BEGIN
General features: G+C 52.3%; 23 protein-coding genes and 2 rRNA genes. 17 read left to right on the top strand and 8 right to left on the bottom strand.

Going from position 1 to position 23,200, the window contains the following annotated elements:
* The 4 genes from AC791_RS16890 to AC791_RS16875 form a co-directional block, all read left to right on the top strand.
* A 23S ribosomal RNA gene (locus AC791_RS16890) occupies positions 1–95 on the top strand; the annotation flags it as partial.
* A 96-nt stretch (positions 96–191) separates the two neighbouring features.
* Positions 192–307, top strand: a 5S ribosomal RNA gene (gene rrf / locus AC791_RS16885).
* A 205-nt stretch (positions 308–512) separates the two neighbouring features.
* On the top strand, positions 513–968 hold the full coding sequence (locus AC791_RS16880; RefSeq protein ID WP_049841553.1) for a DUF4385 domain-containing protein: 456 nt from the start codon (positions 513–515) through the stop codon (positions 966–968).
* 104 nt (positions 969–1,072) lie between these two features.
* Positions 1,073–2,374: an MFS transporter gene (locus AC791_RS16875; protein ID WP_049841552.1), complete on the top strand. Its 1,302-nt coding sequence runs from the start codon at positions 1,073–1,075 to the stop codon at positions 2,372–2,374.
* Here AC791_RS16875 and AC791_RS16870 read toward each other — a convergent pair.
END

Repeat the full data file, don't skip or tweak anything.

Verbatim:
General features: G+C 52.3%; 23 protein-coding genes and 2 rRNA genes. 17 read left to right on the top strand and 8 right to left on the bottom strand.

Going from position 1 to position 23,200, the window contains the following annotated elements:
* The 4 genes from AC791_RS16890 to AC791_RS16875 form a co-directional block, all read left to right on the top strand.
* A 23S ribosomal RNA gene (locus AC791_RS16890) occupies positions 1–95 on the top strand; the annotation flags it as partial.
* A 96-nt stretch (positions 96–191) separates the two neighbouring features.
* Positions 192–307, top strand: a 5S ribosomal RNA gene (gene rrf / locus AC791_RS16885).
* A 205-nt stretch (positions 308–512) separates the two neighbouring features.
* On the top strand, positions 513–968 hold the full coding sequence (locus AC791_RS16880; RefSeq protein ID WP_049841553.1) for a DUF4385 domain-containing protein: 456 nt from the start codon (positions 513–515) through the stop codon (positions 966–968).
* 104 nt (positions 969–1,072) lie between these two features.
* Positions 1,073–2,374: an MFS transporter gene (locus AC791_RS16875; protein ID WP_049841552.1), complete on the top strand. Its 1,302-nt coding sequence runs from the start codon at positions 1,073–1,075 to the stop codon at positions 2,372–2,374.
* Here AC791_RS16875 and AC791_RS16870 read toward each other — a convergent pair.